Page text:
Numpy has a very nice feature: a structured array, that is an array in which rows have some structure and can store different types of data in each column.
>>> import numpy as np >>> arr = np.zeros(10, dtype=[['id', np.uint16], ['position', np.dtype('3float32')], ['momentum', np.dype('3float32')]])
We have defined a structured array in each row we store: id of a particle (unsigned int), its position (three floats) and momentum (again three floats).
You can easily select from this array:
>>> arr['position'] # positions of all particles >>> arr['position'] # position of first particle >>> arr[arr['id']=1]['position'] # positions of all particles with id equal to 1
This is a nice format because:
- Your data has structure. No more off-by-one errors: particle position is labeled.
- Very easy to load from binary files
Loading from text files is an entirely different matter --- because writing to such arrays is kind of pain.
My requirements were:
- Array structure is the same as source file structure (order of fields is the same)
- Array structure is defined only in a single place: that is the dtype definition
The solution is to:
- Read file line by line parsing contents to an unstructured array.
- Create a structured view
- Should be fast, that means no copying of large arrays.
Actual dtype used:
URQMD_DATA_DTYPE = [ ("time", np.float32), ("position", np.dtype("3float32")), ("energy", np.float32), ("momentum", np.dtype("3float32")), ("mass", np.float32), ("particle_type", np.float32), ("additional", np.dtype("5int32")), ]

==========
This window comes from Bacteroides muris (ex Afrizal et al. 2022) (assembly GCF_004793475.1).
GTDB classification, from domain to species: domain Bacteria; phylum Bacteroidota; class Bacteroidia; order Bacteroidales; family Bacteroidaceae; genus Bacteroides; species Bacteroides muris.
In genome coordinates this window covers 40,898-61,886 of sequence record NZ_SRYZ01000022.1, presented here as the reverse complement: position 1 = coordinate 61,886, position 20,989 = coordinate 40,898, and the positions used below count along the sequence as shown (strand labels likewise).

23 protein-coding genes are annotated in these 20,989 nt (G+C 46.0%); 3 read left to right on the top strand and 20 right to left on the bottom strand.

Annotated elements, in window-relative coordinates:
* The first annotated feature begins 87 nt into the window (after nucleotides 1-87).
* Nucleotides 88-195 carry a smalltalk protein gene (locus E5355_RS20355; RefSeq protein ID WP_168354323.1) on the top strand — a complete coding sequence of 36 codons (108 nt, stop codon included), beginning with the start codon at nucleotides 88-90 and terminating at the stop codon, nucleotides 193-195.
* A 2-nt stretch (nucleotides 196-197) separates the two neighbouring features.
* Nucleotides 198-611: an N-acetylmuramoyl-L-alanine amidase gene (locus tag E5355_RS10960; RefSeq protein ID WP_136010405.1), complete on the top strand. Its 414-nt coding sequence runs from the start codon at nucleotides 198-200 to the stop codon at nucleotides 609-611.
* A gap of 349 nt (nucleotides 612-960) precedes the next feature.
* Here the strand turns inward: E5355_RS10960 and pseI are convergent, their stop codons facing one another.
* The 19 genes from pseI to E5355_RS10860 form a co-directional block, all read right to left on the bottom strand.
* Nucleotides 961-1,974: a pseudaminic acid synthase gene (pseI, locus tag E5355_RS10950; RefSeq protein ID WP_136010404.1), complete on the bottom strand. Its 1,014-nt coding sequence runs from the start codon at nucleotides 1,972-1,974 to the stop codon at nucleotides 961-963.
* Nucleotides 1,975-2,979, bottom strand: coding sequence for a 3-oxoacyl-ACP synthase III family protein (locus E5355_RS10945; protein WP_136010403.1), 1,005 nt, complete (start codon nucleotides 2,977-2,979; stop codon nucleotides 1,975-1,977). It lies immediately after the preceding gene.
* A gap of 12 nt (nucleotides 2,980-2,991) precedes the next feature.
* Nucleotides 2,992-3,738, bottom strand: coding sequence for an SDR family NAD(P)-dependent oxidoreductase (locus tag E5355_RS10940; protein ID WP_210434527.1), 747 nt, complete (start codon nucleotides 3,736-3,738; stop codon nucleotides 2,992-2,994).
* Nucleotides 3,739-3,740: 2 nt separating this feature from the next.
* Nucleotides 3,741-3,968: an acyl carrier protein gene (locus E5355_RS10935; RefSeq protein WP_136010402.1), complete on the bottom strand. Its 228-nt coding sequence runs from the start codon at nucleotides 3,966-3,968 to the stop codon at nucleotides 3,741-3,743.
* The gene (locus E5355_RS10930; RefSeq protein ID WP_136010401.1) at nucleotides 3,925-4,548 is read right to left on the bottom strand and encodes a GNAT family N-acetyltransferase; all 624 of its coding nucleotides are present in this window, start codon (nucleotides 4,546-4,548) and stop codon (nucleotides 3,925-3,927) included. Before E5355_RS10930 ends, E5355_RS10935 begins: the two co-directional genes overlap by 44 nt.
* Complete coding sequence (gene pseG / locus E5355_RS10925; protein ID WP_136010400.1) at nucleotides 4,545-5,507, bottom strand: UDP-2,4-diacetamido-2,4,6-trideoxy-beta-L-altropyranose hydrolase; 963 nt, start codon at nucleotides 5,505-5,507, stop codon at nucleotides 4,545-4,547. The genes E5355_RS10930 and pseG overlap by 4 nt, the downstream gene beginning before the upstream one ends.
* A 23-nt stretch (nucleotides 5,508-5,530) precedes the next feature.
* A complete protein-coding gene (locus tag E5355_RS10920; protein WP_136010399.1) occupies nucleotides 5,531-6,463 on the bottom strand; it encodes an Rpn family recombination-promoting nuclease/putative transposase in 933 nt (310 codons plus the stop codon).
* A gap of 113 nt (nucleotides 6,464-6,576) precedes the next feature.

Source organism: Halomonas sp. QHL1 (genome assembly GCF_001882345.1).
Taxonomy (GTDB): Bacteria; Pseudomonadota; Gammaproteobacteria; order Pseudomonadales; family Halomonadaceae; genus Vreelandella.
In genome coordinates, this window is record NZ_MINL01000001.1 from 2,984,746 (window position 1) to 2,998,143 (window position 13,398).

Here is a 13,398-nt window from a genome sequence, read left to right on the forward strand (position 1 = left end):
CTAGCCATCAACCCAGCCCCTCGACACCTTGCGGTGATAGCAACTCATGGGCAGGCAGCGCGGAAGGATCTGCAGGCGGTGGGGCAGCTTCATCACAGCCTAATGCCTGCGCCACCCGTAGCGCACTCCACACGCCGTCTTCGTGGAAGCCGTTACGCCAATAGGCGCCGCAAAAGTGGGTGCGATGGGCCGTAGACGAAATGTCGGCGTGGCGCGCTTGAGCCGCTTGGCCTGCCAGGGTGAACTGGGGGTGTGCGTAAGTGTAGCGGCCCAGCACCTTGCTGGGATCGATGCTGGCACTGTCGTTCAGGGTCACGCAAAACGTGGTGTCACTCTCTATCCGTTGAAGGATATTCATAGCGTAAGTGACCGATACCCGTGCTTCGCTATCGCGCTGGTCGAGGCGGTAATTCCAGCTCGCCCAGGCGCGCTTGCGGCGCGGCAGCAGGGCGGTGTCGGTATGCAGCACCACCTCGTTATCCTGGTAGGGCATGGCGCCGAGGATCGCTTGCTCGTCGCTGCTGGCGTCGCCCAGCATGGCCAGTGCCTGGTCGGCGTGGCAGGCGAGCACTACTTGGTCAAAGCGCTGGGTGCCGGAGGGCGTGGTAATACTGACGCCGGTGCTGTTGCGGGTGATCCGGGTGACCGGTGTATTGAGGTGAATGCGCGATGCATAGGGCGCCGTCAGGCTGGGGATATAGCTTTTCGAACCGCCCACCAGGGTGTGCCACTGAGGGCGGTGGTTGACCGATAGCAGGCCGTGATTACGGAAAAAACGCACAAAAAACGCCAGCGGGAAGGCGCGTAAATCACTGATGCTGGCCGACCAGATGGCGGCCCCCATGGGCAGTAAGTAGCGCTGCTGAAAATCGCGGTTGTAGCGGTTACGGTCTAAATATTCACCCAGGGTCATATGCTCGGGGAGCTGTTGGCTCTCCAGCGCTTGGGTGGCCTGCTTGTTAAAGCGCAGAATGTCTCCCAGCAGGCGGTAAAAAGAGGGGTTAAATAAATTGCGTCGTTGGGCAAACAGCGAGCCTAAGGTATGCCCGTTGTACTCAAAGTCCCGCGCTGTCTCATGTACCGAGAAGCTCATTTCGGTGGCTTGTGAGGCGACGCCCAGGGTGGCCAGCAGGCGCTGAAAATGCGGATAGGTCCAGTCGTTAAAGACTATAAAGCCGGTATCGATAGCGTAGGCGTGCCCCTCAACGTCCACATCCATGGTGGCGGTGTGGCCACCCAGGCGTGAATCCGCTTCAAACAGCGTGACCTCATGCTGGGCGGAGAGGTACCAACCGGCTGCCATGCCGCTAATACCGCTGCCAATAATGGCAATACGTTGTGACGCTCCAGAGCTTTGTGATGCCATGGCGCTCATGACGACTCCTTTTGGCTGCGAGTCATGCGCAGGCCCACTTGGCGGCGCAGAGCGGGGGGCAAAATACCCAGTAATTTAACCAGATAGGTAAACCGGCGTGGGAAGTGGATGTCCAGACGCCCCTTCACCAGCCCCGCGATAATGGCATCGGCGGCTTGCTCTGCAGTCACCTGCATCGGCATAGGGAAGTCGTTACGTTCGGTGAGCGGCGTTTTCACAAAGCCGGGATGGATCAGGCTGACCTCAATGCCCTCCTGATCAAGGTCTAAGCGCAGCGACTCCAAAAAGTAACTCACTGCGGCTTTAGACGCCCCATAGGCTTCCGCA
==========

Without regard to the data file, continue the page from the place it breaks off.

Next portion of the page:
Helper function that takes structured dtype, and turns it to dtype that has the same number of fields but is unstructured:
def serialize_dtype(dt): dt = np.dtype(dt) newdt =  for item in dt.descr: if len(item) == 2: count = 1, name, type = item else: name, type, count = item if len(count) > 1: raise ValueError() count = count for ii in range(count): newdt.append(type) return np.dtype(", ".join(newdt))
Now frame is a list of lines from text file.
parsed = np.zeros(len(frame), dtype=serialize_dtype(URQMD_DATA_DTYPE)) # Create array without structure for ii, line in enumerate(frame): data = [float(x) for x in line.split()] # Parse lines #-- ignoring wheher it is a float or int parsed[ii] = tuple(data) # Now numpy will convert single row to proper types parsed = parsed.view(URQMD_DATA_DTYPE) # Create a structured view (no copy!)
Sound simple but took me some time to get it right.